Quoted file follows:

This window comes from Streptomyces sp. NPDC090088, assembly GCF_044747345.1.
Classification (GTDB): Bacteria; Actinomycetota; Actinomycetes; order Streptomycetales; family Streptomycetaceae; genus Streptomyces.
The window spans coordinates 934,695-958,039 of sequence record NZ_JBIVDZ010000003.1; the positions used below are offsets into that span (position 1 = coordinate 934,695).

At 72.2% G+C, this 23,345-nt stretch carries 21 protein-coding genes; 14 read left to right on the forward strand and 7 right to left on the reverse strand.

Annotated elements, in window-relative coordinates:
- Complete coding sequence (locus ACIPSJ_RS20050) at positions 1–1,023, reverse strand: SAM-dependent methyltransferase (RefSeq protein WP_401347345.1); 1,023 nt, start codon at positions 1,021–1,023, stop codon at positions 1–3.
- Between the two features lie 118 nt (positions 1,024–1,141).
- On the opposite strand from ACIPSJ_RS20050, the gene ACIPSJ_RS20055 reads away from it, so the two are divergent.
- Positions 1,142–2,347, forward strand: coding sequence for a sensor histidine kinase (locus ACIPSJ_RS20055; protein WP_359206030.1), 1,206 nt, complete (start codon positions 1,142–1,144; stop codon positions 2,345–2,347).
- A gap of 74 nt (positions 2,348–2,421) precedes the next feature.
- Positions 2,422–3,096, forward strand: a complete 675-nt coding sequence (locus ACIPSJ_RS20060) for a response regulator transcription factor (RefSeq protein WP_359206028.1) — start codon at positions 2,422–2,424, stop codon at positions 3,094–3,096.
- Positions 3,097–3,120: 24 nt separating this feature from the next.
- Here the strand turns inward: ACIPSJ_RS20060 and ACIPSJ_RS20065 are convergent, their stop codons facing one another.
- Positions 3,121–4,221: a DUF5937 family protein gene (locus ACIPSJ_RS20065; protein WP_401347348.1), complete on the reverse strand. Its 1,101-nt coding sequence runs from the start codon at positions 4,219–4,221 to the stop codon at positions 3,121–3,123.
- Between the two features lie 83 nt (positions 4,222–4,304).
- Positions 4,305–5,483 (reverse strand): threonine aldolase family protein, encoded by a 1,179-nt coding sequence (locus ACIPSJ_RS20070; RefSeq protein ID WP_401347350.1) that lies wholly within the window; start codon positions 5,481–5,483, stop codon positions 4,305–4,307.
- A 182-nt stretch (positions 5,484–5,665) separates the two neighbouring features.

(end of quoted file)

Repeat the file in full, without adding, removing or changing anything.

This window comes from Streptomyces sp. NPDC090088, assembly GCF_044747345.1.
Classification (GTDB): Bacteria; Actinomycetota; Actinomycetes; order Streptomycetales; family Streptomycetaceae; genus Streptomyces.
The window spans coordinates 934,695-958,039 of sequence record NZ_JBIVDZ010000003.1; the positions used below are offsets into that span (position 1 = coordinate 934,695).

At 72.2% G+C, this 23,345-nt stretch carries 21 protein-coding genes; 14 read left to right on the forward strand and 7 right to left on the reverse strand.

Annotated elements, in window-relative coordinates:
- Complete coding sequence (locus ACIPSJ_RS20050) at positions 1–1,023, reverse strand: SAM-dependent methyltransferase (RefSeq protein WP_401347345.1); 1,023 nt, start codon at positions 1,021–1,023, stop codon at positions 1–3.
- Between the two features lie 118 nt (positions 1,024–1,141).
- On the opposite strand from ACIPSJ_RS20050, the gene ACIPSJ_RS20055 reads away from it, so the two are divergent.
- Positions 1,142–2,347, forward strand: coding sequence for a sensor histidine kinase (locus ACIPSJ_RS20055; protein WP_359206030.1), 1,206 nt, complete (start codon positions 1,142–1,144; stop codon positions 2,345–2,347).
- A gap of 74 nt (positions 2,348–2,421) precedes the next feature.
- Positions 2,422–3,096, forward strand: a complete 675-nt coding sequence (locus ACIPSJ_RS20060) for a response regulator transcription factor (RefSeq protein WP_359206028.1) — start codon at positions 2,422–2,424, stop codon at positions 3,094–3,096.
- Positions 3,097–3,120: 24 nt separating this feature from the next.
- Here the strand turns inward: ACIPSJ_RS20060 and ACIPSJ_RS20065 are convergent, their stop codons facing one another.
- Positions 3,121–4,221: a DUF5937 family protein gene (locus ACIPSJ_RS20065; protein WP_401347348.1), complete on the reverse strand. Its 1,101-nt coding sequence runs from the start codon at positions 4,219–4,221 to the stop codon at positions 3,121–3,123.
- Between the two features lie 83 nt (positions 4,222–4,304).
- Positions 4,305–5,483 (reverse strand): threonine aldolase family protein, encoded by a 1,179-nt coding sequence (locus ACIPSJ_RS20070; RefSeq protein ID WP_401347350.1) that lies wholly within the window; start codon positions 5,481–5,483, stop codon positions 4,305–4,307.
- A 182-nt stretch (positions 5,484–5,665) separates the two neighbouring features.